Sirius pulls it all off with ease and style, making for an impressive cross-over from which many more ensembles dedicated to contemporary music could take a serious lesson (ahem, no pun intended). Uri Cain's compositions also made for some good listening, though I must say the summit of the evening was a ten-minute improvisation that emerged out of a subtle half-step dyad on the piano and expanded into a deeply satisfying spectrum of sounds and gestures.
So inspired by my first experience at The Stone, I ventured back a week later (on another particularly unaccommodating Polar Vortex of an evening) to hear the guitar stylings of Marc Ribot. Ribot was joined by poet-cum-saxophone Roy Nathanson for an evening of further improvisations, which emerged from the loosely framed structures of Nathanson's wonderful poetry. I couldn't help but chuckle every so often, partially as a result of the pure and joyful excitement the emerging sounds instilled in me, and partially out of the realization that what I was experiencing was the prima materia that is the stereotype of free jazz and experimental music. A squawk on the saxophone, tinny fumblings across the guitar strings, the sounds of a squeaking chair becoming a component of the music, nebulous chunking and apparently sloppy, halting solos void of tonal gravity.
These are not intended to be critical remarks. In fact, the fearlessness and genuine creative energy that formed the magnet between these two imaginative performers was so palpable as to be felt within the room, like a third, invisible band member.
The following evening, along my descent from this peak, I stopped by the Metropolitan Museum of Art. On any given evening, one can enjoy live chamber music at the Met's Balcony Bar from behind a moderately pricy cocktail. I have found that it makes for a nice warm-up or cool down from viewing the collection. This particular trip, however, ended up falling into a category more compatible with the aforementioned outings.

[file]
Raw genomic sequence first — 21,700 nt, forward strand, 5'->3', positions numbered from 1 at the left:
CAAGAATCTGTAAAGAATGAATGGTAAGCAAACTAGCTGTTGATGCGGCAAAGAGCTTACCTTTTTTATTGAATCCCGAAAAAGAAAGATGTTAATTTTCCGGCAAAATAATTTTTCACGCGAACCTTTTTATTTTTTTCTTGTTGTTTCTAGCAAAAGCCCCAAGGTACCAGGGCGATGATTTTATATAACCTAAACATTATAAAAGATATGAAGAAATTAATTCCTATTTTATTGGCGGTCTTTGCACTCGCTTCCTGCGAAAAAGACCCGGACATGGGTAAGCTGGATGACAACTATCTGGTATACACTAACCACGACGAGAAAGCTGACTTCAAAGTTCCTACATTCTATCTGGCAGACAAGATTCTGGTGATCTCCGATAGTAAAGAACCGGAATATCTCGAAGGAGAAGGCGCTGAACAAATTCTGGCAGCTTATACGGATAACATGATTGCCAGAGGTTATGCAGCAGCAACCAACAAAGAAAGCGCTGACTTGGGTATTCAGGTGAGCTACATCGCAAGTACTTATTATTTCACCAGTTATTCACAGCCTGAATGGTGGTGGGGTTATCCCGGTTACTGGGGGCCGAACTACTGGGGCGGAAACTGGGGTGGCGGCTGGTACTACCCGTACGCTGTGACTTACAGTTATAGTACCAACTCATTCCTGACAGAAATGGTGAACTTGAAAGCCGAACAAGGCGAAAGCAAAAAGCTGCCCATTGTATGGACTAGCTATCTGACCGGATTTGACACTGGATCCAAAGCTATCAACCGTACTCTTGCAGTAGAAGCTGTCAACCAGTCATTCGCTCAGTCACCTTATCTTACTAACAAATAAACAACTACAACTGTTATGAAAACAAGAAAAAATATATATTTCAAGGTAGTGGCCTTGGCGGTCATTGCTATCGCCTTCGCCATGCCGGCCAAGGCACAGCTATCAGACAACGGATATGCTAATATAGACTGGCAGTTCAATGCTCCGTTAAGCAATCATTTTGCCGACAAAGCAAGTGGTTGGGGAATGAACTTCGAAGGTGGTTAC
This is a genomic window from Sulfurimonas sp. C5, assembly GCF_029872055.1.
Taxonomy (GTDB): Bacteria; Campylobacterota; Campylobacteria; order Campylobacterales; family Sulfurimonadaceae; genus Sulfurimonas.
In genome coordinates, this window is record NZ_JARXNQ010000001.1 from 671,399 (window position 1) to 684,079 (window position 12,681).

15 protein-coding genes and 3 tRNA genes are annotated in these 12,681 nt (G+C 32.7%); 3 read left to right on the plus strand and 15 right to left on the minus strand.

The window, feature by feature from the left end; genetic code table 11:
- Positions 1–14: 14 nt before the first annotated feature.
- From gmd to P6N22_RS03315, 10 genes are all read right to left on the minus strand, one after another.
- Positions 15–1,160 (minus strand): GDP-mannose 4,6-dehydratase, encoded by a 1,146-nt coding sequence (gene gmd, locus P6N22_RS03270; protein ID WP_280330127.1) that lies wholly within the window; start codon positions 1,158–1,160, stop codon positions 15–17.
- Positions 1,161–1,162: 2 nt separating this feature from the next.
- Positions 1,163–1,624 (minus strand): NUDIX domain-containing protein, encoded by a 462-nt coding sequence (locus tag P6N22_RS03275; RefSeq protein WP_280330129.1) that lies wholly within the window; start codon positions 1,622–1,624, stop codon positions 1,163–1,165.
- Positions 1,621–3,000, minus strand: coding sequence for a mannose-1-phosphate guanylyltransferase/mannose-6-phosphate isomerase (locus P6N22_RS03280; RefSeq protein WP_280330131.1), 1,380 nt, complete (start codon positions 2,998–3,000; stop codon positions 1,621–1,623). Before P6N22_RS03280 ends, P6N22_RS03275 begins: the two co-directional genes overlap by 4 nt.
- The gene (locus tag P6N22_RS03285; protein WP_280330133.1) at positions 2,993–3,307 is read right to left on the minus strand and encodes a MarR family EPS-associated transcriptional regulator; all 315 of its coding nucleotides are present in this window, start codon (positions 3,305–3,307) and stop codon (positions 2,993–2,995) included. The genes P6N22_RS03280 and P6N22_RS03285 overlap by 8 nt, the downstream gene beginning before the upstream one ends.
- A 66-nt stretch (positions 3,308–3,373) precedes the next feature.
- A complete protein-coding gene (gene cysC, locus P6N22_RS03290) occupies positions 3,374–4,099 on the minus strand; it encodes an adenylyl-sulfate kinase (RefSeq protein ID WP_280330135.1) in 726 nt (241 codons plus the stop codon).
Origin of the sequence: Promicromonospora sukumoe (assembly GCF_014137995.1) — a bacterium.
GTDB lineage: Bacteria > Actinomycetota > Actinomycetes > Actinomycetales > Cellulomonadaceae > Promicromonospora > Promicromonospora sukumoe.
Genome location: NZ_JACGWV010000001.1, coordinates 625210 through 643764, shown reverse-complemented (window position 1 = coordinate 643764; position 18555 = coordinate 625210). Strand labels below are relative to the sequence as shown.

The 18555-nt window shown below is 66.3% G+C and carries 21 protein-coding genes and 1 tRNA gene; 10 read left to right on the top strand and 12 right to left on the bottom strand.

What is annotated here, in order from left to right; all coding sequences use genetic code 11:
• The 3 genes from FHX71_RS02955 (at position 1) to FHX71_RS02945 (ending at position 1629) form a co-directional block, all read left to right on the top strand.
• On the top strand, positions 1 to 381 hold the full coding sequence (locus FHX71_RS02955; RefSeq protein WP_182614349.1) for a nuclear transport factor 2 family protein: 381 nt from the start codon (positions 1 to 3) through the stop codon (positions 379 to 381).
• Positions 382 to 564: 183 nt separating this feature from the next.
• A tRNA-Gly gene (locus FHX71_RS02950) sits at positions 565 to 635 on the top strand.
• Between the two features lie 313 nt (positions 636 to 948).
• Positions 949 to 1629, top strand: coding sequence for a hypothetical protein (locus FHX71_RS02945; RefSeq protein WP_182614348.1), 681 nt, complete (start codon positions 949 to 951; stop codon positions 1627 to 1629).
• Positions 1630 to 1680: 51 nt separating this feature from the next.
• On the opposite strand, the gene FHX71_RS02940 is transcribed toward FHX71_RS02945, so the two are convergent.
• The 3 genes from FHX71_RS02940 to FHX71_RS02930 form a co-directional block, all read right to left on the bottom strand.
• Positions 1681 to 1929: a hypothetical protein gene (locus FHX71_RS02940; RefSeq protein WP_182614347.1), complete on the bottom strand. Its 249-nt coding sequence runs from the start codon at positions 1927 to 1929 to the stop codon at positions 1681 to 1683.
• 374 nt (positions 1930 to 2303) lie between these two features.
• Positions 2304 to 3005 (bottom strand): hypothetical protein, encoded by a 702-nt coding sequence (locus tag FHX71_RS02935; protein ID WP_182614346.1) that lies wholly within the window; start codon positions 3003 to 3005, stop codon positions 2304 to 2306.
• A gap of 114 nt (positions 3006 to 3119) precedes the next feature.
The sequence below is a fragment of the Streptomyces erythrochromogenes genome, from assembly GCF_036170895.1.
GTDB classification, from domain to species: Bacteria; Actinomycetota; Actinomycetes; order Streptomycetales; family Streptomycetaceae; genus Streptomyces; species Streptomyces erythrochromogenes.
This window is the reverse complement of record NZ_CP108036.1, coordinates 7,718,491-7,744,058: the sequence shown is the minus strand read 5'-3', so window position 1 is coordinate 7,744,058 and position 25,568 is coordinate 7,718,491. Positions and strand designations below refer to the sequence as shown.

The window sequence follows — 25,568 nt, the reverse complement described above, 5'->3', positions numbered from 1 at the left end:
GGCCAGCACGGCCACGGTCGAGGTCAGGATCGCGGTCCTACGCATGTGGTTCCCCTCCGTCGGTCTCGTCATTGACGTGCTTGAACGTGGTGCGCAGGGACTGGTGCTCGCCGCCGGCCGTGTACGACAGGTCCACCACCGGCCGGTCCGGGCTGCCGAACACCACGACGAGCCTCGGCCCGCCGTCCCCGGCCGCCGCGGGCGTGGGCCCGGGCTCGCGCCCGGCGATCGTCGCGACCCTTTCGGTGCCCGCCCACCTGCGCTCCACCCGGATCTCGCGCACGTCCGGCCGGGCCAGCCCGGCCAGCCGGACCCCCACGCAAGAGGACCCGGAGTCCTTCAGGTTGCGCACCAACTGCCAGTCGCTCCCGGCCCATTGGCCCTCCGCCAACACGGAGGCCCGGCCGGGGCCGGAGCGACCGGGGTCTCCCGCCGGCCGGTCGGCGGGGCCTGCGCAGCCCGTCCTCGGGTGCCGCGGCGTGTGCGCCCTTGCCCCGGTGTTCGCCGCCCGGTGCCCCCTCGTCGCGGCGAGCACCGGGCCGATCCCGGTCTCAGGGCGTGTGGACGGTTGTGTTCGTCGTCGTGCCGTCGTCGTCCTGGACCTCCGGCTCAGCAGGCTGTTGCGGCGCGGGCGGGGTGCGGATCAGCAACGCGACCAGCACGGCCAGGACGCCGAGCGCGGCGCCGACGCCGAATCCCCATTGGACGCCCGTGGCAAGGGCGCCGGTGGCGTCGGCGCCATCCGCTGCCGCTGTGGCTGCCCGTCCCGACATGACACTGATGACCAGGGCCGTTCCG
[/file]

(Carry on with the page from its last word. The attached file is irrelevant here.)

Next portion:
In connection with the ongoing exhibit, Silla: Korea's Golden Kingdom, Concerts and Lectures presented an interesting collaboration between composer, Guggenheim Fellow and komungo player Jin Hi Kim and American drummer and percussionist Gerry Hemingway entitled "Digital Buddha." The performance was a massive improvisatory jam lasting over an hour and set against a backdrop of psychedelic video projections.
I did feel that something about the amount of polish in the presentation and distance of the performers perched high up on the stage of the Grace Rainey Rogers Auditorium weakened the potential energy suggested by the concept. In contrast with the gritty realism of my previous adventures within the intimate, creaking belly of The Stone, it was difficult to be a part of the organic dialogue between these two, despite their incredible accomplishment as performers.
The presentation did offer some thought-provoking material to absorb, which was enhanced by the thread drawn through the ancient and modern, providing a unique and living context for each. It was really not so unlike a string quartet sawing through rock-inspired solos, or the avant-garde gyrations of the sax/guitar duo, exploring the clichés of free jazz to a unique and personal end, whether more or less successful an effort.
Ultimately, I guess, it's not so much in what you say as how you say it.